When They Cry - Higurashi 2
The second season of Higurashi continues the story of Hinamizawa village as the mystery that lies at the village's heart begins to unravel.
The greatest problem found within the borders of any mystery conceived is that within those boundaries there must be an answer, a solution to that mystery. In this sense, the first season of Higurashi had it easy. It strung us along, sliding us down the merry chute of deceit greased with the blood of torn up moe archetypes - shooting us out the other end so fast that there was a good chance you could have missed the clues to what was building up just beyond the ending credits. Obfuscation was Higurashi's greatest strength, like Rashomon or The Usual Suspects; it is a show that gets you asking the wrong questions so you end up missing the obvious right answers. The second season (henceforth referred to as Kai) by necessity, however, could not do the same. It would have to tell the truth when it came down to all and that is a quite the challenge for a show so good at lying. How would it hold up?
Let me be blunt, if you're looking for more of what Higurashi was then you are going to be disappointed. If you enjoyed the original for the laterally arranged narrative and deceptively constructed plot then Kai will seem simple and linear. If you enjoyed the gratuitous violence that the first season served up then Kai will seem incredibly tame. If you enjoyed the melancholic and oppressive atmosphere of the first then Kai will once again leave you wanting. Everything that characterised those twenty-six surprising and bloody episodes has vanished away in the face of what Kai decides to be, which is nothing like its predecessor.
So what is it then, if not bloody, bleak and confusing? Isn't that what Higurashi is? Kai initially seems disappointingly simple. Where the line of protagonist and antagonist was obscure, it is now clear. The truth of the situation in Hinamizawa shines out almost without any aplomb whatsoever, no big reveals just piles of carefully portioned truths spread out over episodes - starting exactly where the first season left off with Rika and the repeating summer of 1983. I thought that was interesting though. Without spoilers from me, the truth of who is responsible for the Hinamizawa disaster jumps out mid conversation with no special foreshadowing or even much discussion afterwards - the show reveals things as naturally as it hid them. Yes, things are different with Kai but are they worse?
My answer is no. Kai is a triumph in that it takes many of the things that made the original enjoyable and abandons them but goes on to find new ways to be equally enjoyable. For example, Kai seems gloriously happy in its newly acquired linear form. Pacing is not an issue and to call it riveting would not be an understatement, roaring along as if it had just been waiting to break free of its complex restraints this whole time. The characters remain and the individuality and sympathies that the first season built up remain strong even without the focus they received in the first season. Even when the antagonist is revealed they are not taken for granted and receive characterisation and a back story that make them perhaps one of the most sympathetic and interesting villains that anime has to offer - too evil to support but I found myself not wanting anyone to lose either.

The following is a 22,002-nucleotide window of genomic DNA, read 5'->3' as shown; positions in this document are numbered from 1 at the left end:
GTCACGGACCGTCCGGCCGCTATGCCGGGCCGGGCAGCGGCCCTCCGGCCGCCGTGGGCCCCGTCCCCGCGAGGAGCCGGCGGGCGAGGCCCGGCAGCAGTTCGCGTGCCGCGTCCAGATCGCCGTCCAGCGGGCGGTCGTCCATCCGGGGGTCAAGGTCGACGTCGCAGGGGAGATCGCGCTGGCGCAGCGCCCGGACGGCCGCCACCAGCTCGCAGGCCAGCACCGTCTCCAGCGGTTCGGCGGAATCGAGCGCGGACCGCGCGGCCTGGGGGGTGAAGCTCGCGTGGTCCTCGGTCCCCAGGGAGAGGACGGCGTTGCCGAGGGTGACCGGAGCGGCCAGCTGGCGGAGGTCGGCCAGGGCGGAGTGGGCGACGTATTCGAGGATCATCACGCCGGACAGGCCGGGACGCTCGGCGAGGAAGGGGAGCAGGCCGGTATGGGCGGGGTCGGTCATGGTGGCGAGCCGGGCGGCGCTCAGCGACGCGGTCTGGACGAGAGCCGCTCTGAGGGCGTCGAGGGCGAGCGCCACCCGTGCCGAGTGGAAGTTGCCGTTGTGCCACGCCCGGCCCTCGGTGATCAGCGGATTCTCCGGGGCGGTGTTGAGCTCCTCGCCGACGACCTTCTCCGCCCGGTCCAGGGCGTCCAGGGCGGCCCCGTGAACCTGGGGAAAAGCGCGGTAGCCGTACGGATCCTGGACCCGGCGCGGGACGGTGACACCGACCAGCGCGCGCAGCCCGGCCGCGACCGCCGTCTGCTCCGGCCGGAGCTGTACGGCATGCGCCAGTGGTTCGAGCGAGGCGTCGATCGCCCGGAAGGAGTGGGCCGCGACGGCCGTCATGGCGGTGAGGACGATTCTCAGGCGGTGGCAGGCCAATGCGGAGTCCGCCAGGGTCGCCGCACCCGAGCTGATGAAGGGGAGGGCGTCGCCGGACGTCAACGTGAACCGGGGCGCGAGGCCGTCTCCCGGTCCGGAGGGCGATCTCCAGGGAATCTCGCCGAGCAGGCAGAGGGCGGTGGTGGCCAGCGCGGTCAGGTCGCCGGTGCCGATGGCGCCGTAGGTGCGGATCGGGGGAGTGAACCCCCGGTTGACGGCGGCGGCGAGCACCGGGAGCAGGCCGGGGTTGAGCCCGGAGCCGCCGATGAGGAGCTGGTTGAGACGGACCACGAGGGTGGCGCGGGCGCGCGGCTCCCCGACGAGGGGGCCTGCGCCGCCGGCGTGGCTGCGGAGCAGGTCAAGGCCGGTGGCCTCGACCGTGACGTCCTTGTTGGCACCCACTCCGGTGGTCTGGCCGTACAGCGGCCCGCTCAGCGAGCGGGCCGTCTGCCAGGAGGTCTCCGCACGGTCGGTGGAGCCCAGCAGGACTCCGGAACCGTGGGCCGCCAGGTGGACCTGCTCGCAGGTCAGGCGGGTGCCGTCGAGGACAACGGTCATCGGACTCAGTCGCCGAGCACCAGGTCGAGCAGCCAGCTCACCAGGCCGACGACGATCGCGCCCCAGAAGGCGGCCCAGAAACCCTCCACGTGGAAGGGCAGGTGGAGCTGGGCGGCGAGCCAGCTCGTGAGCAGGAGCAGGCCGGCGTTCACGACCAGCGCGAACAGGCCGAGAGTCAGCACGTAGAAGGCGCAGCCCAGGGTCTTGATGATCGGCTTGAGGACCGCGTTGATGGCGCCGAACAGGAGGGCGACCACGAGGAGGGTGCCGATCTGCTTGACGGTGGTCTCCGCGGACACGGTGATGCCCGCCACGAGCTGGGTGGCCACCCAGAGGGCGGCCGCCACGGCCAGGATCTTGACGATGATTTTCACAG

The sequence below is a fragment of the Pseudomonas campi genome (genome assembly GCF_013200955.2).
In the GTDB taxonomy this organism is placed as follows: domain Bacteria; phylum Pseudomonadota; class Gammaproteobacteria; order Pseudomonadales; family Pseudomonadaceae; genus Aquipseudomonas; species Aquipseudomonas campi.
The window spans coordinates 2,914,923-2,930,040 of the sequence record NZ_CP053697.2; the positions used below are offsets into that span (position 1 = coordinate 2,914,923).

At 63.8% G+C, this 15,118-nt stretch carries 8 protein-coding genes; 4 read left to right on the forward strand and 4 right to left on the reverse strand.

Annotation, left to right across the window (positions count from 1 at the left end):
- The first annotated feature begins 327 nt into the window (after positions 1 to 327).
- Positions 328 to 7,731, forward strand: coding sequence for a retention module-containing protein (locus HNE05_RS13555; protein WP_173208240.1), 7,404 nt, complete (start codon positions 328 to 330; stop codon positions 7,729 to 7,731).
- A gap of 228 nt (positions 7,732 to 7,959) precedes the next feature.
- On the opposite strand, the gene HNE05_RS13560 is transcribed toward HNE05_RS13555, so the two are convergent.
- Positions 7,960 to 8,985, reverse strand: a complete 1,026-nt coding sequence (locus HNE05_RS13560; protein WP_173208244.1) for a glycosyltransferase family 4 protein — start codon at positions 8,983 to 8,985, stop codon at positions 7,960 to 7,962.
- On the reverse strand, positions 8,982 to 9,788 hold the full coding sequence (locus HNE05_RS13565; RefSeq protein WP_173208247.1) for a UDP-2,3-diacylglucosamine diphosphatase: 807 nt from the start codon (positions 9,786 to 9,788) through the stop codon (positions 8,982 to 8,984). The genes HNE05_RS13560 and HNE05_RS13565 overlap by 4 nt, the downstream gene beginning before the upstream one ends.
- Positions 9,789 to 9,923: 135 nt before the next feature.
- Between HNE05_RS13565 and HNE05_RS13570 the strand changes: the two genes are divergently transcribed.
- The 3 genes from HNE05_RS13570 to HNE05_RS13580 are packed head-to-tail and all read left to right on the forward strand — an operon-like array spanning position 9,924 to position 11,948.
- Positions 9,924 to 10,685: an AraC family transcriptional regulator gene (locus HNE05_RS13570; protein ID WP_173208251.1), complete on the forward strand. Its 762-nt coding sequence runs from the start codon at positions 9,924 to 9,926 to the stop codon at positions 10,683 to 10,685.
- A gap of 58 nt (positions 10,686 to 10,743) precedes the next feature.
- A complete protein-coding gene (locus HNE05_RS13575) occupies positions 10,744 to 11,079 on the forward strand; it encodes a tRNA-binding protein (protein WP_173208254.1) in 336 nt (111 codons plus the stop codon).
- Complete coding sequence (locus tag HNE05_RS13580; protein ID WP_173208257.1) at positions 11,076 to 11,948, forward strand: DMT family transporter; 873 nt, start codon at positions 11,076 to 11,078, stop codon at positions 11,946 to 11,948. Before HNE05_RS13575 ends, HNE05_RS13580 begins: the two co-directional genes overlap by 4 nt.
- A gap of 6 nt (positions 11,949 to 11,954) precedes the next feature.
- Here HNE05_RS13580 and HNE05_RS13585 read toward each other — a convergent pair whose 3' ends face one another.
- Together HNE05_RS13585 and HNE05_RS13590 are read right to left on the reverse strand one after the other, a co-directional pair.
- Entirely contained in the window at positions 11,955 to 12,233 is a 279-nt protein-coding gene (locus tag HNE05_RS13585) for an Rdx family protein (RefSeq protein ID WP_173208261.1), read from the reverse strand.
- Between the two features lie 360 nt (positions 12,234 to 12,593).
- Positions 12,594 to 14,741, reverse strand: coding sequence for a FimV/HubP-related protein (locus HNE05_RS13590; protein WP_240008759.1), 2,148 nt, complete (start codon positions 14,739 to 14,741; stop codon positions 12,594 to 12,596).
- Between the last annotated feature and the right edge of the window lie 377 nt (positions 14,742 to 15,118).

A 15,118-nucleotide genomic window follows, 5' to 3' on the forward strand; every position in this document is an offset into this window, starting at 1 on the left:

Funnily enough, the problems with Kai are a few of the only things that actually carried over from the first season to any great degree. The animation has improved but it's as if they've fixed a go-kart for the Monaco Grand Prix, it's still woefully lacking. The scripting can be dire too, the dialogue flowing like a palette of bricks tumbling from a scaffold. The show feels compelled to explain everything that has shown clearly on screen already as if we weren't actually watching the show or are just stupid. The comedy sections are still bitterly woeful and there is the added plague of them popping up randomly between tense and dramatic scenes for the benefit of no one, jarring what is often an effective atmosphere.
Overall, Kai is a very good show. Even if the techniques change, the skills and talents that went into making the first season a worthwhile show are put to good use in different ways and go to show that different doesn't necessarily mean bad. Kai goes such a long way with its great, fleshed out cast, excellent and well-executed concept and well-paced drama that I find it incredibly easy to ignore its shortcomings and focus on what there is to enjoy. Fans of the original are bound to be surprised but look beyond that and love the answers as much as the questions.
Kai is a show with far too many faults to have five stars and if you can't look beyond those, I recommend taking a star off. If you can't get over the change in tone and style, then take away another star but if you find the decline in melancholy and vast reduction of violence a relief then add one on. — Aiden Foote
Recommended Audience: Sorry to tell you, gorehounds, that if you were looking forward to another twenty-four episodes of eviscerated adolescence and chopped loli then you are going to be bitterly disappointed. There is still blood and violence to a much more moderate degree and it still involves children but it is the slightest fraction of what season one offered us. If you were fine for the first season then Kai will be either a relief or a disappointment (depending on what you liked about the original).
Version(s) Viewed: Digital source.
Review Status: Full (24/24)
When They Cry - Higurashi 2 © 2007 竜騎士07／雛見沢御三家
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